The memos, obtained by The New Yorker magazine for publication next Monday, showed Obama caught in a tough situation of trying to follow through on campaign promises despite adversarial Republicans or working to build consensus in Washington, which was another campaign promise.
Economic realities also forced Obama to downsize his agenda, The New Yorker said. During his first few months in office, Obama's advisers told him that the amount of government spending he was inheriting from the Bush administration was extreme, which affected how he could deal with a deepening economic crisis.
"If your campaign promises were enacted then, based on accurate scoring, the deficit would rise by another $100 billion annually. The consequence would be the largest run-up in the debt since World War II," one of the memos said.
Some of the memos indicated Obama was willing to compromise and leave behind larger goals. For example, he agreed to cut $60 billion in stimulative spending from the stimulus to allow for a $70 billion tax provision -- a fix to the alternative minimum tax -- that was important to Democratic leaders but didn't help jump-start the economy.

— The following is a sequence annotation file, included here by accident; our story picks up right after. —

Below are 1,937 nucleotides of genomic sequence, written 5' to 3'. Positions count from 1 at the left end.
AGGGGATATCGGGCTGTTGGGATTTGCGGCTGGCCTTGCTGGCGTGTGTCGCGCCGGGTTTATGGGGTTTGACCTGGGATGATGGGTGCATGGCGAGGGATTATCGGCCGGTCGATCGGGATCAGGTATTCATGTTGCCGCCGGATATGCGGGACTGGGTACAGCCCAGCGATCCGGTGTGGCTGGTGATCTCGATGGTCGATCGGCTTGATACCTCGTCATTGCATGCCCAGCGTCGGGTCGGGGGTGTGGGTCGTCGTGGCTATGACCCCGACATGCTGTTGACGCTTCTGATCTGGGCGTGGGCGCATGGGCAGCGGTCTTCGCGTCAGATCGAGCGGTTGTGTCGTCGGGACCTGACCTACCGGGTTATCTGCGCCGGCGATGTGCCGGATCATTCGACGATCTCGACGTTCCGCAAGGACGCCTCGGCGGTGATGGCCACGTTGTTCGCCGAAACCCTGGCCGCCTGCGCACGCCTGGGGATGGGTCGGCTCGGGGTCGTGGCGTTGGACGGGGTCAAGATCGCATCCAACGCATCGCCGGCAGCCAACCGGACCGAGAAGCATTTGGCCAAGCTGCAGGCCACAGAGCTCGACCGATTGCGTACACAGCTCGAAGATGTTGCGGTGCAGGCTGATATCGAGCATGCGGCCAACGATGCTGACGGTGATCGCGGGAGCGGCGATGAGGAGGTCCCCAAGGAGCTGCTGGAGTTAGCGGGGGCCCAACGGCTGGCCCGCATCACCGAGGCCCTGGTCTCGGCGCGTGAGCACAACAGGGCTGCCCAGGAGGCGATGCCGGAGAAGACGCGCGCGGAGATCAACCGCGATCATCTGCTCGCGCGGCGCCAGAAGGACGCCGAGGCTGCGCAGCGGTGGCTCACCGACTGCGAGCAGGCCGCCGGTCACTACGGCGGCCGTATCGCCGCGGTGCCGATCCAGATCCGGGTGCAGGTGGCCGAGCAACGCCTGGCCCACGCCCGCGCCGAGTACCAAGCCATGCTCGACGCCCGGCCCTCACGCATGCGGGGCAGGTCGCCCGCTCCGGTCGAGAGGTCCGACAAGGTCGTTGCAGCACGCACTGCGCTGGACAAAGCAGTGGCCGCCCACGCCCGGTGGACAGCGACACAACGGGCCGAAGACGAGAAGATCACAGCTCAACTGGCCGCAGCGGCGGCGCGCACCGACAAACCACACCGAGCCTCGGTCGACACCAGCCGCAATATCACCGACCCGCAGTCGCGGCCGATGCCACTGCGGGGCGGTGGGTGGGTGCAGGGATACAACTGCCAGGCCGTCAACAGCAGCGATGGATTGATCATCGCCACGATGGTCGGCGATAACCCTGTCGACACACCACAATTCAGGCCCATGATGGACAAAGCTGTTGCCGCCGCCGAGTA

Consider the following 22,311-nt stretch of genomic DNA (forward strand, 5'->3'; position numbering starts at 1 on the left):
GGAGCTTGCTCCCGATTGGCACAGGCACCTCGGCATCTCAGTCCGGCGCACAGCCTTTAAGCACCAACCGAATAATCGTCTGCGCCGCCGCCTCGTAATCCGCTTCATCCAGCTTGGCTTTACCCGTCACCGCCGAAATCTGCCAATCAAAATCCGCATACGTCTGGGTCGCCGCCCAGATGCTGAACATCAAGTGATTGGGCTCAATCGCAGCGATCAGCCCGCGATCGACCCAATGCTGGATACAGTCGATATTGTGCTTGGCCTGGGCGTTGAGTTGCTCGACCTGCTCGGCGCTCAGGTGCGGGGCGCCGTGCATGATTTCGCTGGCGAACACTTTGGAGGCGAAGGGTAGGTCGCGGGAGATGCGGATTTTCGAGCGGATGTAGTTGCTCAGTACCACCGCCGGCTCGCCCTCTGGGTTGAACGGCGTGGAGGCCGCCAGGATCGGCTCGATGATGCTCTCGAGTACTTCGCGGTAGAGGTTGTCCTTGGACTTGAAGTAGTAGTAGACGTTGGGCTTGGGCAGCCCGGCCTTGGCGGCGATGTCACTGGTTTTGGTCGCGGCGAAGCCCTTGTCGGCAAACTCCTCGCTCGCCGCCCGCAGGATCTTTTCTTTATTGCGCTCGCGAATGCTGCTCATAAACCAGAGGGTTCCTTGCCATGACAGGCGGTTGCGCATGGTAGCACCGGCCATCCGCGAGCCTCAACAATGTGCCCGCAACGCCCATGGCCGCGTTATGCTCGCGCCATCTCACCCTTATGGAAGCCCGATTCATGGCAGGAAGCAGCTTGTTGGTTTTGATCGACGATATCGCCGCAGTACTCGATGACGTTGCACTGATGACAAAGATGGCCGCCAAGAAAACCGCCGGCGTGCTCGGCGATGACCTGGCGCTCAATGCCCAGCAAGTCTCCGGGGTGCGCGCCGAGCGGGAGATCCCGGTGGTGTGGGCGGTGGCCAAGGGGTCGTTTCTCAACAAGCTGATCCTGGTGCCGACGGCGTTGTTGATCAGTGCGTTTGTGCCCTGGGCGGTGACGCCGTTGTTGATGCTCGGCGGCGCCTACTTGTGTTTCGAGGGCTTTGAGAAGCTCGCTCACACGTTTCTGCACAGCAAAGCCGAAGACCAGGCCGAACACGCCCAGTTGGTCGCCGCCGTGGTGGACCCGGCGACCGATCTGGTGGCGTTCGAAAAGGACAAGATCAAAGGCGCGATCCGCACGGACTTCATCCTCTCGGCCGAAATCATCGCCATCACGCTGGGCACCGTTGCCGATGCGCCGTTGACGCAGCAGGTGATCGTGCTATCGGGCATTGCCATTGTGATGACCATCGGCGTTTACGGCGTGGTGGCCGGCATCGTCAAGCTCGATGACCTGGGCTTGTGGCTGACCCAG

He also modified his plan to cut corporate loopholes, giving up $16 billion in revenue, to address concerns from multinational corporations, the magazine said.
Obama also tried to reach common ground with Rep. Paul Ryan, R-Wis., inviting the House Republicans' voice on budget issues to a summit on fiscal issues and asking staffers to look into his ideas. At the end of a memo about fiscal discipline after the summit, he asked his staff to seek out ideas from Ryan, one of the most conservative members in the House.
"Have we looked at any of the other GOP recommendations [e.g. Paul Ryan's] to see if any make sense?" he wrote.
He also could be seemingly hard on members of his party in Congress. When told in a memo that then-Rep. Jim Oberstar, D-Minn., wanted to write a highway bill that included $115 billion more in spending that Obama proposed and would be funded through a hike in the gas tax, Obama wrote a terse "no" and underlined it.
After campaigning in 2008 on the themes of "hope" and "change," Obama found difficulty trying to accomplish those lofty goals within the constraints inside the Beltway.
The internal memos provide insight into what Obama eventually acknowledged publicly: frustration with Washington and politics, which he began working into his speeches.
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